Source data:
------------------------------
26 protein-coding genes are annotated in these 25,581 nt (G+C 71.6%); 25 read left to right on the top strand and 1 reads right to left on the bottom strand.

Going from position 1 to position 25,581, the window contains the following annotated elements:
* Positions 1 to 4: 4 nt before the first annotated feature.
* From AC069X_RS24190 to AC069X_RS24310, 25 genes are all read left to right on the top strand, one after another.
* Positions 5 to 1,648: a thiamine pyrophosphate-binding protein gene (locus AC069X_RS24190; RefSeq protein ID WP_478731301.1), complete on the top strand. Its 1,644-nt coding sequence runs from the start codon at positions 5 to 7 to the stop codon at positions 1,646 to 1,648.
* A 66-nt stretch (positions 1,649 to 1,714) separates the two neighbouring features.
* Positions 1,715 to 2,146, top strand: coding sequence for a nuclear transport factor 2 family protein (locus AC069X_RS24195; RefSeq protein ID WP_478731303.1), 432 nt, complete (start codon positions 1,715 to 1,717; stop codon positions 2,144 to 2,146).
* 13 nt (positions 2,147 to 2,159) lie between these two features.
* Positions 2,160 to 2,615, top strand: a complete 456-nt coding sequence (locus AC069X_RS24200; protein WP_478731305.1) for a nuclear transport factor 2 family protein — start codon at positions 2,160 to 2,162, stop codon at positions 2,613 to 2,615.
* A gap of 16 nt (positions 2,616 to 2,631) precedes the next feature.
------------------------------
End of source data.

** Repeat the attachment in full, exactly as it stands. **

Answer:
26 protein-coding genes are annotated in these 25,581 nt (G+C 71.6%); 25 read left to right on the top strand and 1 reads right to left on the bottom strand.

Going from position 1 to position 25,581, the window contains the following annotated elements:
* Positions 1 to 4: 4 nt before the first annotated feature.
* From AC069X_RS24190 to AC069X_RS24310, 25 genes are all read left to right on the top strand, one after another.
* Positions 5 to 1,648: a thiamine pyrophosphate-binding protein gene (locus AC069X_RS24190; RefSeq protein ID WP_478731301.1), complete on the top strand. Its 1,644-nt coding sequence runs from the start codon at positions 5 to 7 to the stop codon at positions 1,646 to 1,648.
* A 66-nt stretch (positions 1,649 to 1,714) separates the two neighbouring features.
* Positions 1,715 to 2,146, top strand: coding sequence for a nuclear transport factor 2 family protein (locus AC069X_RS24195; RefSeq protein ID WP_478731303.1), 432 nt, complete (start codon positions 1,715 to 1,717; stop codon positions 2,144 to 2,146).
* 13 nt (positions 2,147 to 2,159) lie between these two features.
* Positions 2,160 to 2,615, top strand: a complete 456-nt coding sequence (locus AC069X_RS24200; protein WP_478731305.1) for a nuclear transport factor 2 family protein — start codon at positions 2,160 to 2,162, stop codon at positions 2,613 to 2,615.
* A gap of 16 nt (positions 2,616 to 2,631) precedes the next feature.